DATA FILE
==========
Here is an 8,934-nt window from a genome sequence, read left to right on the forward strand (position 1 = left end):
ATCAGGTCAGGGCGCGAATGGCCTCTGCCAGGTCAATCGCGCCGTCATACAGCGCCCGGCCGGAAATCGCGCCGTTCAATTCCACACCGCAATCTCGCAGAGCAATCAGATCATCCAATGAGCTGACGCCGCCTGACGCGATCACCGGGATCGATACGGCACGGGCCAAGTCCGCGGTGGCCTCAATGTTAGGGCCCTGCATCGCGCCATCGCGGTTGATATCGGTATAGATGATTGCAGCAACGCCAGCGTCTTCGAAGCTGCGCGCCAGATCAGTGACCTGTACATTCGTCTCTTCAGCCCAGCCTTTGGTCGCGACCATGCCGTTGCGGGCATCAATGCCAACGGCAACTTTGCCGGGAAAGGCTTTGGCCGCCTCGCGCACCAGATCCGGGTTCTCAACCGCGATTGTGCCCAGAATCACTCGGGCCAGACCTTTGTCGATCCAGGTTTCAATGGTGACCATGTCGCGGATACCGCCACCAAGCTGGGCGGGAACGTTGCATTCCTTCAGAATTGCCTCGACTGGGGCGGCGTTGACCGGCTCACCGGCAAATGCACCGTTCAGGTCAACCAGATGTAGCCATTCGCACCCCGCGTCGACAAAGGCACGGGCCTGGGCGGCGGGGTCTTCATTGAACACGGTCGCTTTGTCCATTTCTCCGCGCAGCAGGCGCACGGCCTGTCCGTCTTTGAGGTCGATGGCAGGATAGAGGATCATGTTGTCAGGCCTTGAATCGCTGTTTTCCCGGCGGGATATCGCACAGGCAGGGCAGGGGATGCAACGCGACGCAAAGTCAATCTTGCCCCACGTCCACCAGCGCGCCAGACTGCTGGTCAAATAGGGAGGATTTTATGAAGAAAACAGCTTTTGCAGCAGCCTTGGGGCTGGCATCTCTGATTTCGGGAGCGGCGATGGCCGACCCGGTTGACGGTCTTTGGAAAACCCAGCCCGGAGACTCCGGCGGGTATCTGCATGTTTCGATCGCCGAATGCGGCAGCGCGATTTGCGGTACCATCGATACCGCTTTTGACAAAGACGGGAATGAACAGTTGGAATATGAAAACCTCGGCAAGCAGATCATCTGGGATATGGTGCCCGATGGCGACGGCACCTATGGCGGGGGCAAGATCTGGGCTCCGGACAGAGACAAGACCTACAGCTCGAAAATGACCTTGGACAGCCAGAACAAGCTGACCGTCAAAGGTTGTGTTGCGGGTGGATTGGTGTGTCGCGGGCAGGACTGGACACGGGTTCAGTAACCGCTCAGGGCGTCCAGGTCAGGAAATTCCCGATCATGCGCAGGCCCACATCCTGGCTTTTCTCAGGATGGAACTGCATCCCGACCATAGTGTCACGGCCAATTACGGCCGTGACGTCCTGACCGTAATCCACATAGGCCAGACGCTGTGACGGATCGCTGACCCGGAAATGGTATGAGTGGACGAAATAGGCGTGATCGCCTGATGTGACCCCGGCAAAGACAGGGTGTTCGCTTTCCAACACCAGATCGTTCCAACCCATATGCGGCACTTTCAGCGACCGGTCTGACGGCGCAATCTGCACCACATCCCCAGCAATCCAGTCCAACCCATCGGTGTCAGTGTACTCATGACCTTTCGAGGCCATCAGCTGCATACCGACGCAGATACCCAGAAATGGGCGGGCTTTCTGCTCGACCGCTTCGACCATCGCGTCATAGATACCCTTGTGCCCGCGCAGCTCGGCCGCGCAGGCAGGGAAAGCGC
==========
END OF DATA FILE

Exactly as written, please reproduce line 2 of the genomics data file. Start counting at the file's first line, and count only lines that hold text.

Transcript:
ATCAGGTCAGGGCGCGAATGGCCTCTGCCAGGTCAATCGCGCCGTCATACAGCGCCCGGCCGGAAATCGCGCCGTTCAATTCCACACCGCAATCTCGCAGAGCAATCAGATCATCCAATGAGCTGACGCCGCCTGACGCGATCACCGGGATCGATACGGCACGGGCCAAGTCCGCGGTGGCCTCAATGTTAGGGCCCTGCATCGCGCCATCGCGGTTGATATCGGTATAGATGATTGCAGCAACGCCAGCGTCTTCGAAGCTGCGCGCCAGATCAGTGACCTGTACATTCGTCTCTTCAGCCCAGCCTTTGGTCGCGACCATGCCGTTGCGGGCATCAATGCCAACGGCAACTTTGCCGGGAAAGGCTTTGGCCGCCTCGCGCACCAGATCCGGGTTCTCAACCGCGATTGTGCCCAGAATCACTCGGGCCAGACCTTTGTCGATCCAGGTTTCAATGGTGACCATGTCGCGGATACCGCCACCAAGCTGGGCGGGAACGTTGCATTCCTTCAGAATTGCCTCGACTGGGGCGGCGTTGACCGGCTCACCGGCAAATGCACCGTTCAGGTCAACCAGATGTAGCCATTCGCACCCCGCGTCGACAAAGGCACGGGCCTGGGCGGCGGGGTCTTCATTGAACACGGTCGCTTTGTCCATTTCTCCGCGCAGCAGGCGCACGGCCTGTCCGTCTTTGAGGTCGATGGCAGGATAGAGGATCATGTTGTCAGGCCTTGAATCGCTGTTTTCCCGGCGGGATATCGCACAGGCAGGGCAGGGGATGCAACGCGACGCAAAGTCAATCTTGCCCCACGTCCACCAGCGCGCCAGACTGCTGGTCAAATAGGGAGGATTTTATGAAGAAAACAGCTTTTGCAGCAGCCTTGGGGCTGGCATCTCTGATTTCGGGAGCGGCGATGGCCGACCCGGTTGACGGTCTTTGGAAAACCCAGCCCGGAGACTCCGGCGGGTATCTGCATGTTTCGATCGCCGAATGCGGCAGCGCGATTTGCGGTACCATCGATACCGCTTTTGACAAAGACGGGAATGAACAGTTGGAATATGAAAACCTCGGCAAGCAGATCATCTGGGATATGGTGCCCGATGGCGACGGCACCTATGGCGGGGGCAAGATCTGGGCTCCGGACAGAGACAAGACCTACAGCTCGAAAATGACCTTGGACAGCCAGAACAAGCTGACCGTCAAAGGTTGTGTTGCGGGTGGATTGGTGTGTCGCGGGCAGGACTGGACACGGGTTCAGTAACCGCTCAGGGCGTCCAGGTCAGGAAATTCCCGATCATGCGCAGGCCCACATCCTGGCTTTTCTCAGGATGGAACTGCATCCCGACCATAGTGTCACGGCCAATTACGGCCGTGACGTCCTGACCGTAATCCACATAGGCCAGACGCTGTGACGGATCGCTGACCCGGAAATGGTATGAGTGGACGAAATAGGCGTGATCGCCTGATGTGACCCCGGCAAAGACAGGGTGTTCGCTTTCCAACACCAGATCGTTCCAACCCATATGCGGCACTTTCAGCGACCGGTCTGACGGCGCAATCTGCACCACATCCCCAGCAATCCAGTCCAACCCATCGGTGTCAGTGTACTCATGACCTTTCGAGGCCATCAGCTGCATACCGACGCAGATACCCAGAAATGGGCGGGCTTTCTGCTCGACCGCTTCGACCATCGCGTCATAGATACCCTTGTGCCCGCGCAGCTCGGCCGCGCAGGCAGGGAAAGCGC